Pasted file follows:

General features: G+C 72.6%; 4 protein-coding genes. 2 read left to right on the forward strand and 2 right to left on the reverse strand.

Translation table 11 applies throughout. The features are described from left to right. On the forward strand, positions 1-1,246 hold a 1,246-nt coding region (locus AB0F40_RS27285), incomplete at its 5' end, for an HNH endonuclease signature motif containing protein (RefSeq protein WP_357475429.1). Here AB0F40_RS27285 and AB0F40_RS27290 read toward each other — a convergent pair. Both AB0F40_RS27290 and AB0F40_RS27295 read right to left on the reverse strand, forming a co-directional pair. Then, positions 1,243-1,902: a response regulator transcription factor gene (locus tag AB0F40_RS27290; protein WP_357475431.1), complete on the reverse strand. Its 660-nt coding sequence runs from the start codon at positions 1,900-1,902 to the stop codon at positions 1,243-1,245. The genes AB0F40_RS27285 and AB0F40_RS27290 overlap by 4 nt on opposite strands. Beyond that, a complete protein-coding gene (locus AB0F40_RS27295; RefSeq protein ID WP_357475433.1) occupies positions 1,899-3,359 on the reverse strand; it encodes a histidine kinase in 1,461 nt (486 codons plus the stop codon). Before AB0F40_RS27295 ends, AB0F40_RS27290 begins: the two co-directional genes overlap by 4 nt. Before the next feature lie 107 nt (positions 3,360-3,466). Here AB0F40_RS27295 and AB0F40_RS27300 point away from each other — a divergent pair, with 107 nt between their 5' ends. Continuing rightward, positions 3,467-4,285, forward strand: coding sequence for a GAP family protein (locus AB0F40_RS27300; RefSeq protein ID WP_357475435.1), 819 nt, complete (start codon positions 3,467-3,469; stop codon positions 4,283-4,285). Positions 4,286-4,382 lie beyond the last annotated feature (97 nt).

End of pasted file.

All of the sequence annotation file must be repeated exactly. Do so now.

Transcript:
General features: G+C 72.6%; 4 protein-coding genes. 2 read left to right on the forward strand and 2 right to left on the reverse strand.

Translation table 11 applies throughout. The features are described from left to right. On the forward strand, positions 1-1,246 hold a 1,246-nt coding region (locus AB0F40_RS27285), incomplete at its 5' end, for an HNH endonuclease signature motif containing protein (RefSeq protein WP_357475429.1). Here AB0F40_RS27285 and AB0F40_RS27290 read toward each other — a convergent pair. Both AB0F40_RS27290 and AB0F40_RS27295 read right to left on the reverse strand, forming a co-directional pair. Then, positions 1,243-1,902: a response regulator transcription factor gene (locus tag AB0F40_RS27290; protein WP_357475431.1), complete on the reverse strand. Its 660-nt coding sequence runs from the start codon at positions 1,900-1,902 to the stop codon at positions 1,243-1,245. The genes AB0F40_RS27285 and AB0F40_RS27290 overlap by 4 nt on opposite strands. Beyond that, a complete protein-coding gene (locus AB0F40_RS27295; RefSeq protein ID WP_357475433.1) occupies positions 1,899-3,359 on the reverse strand; it encodes a histidine kinase in 1,461 nt (486 codons plus the stop codon). Before AB0F40_RS27295 ends, AB0F40_RS27290 begins: the two co-directional genes overlap by 4 nt. Before the next feature lie 107 nt (positions 3,360-3,466). Here AB0F40_RS27295 and AB0F40_RS27300 point away from each other — a divergent pair, with 107 nt between their 5' ends. Continuing rightward, positions 3,467-4,285, forward strand: coding sequence for a GAP family protein (locus AB0F40_RS27300; RefSeq protein ID WP_357475435.1), 819 nt, complete (start codon positions 3,467-3,469; stop codon positions 4,283-4,285). Positions 4,286-4,382 lie beyond the last annotated feature (97 nt).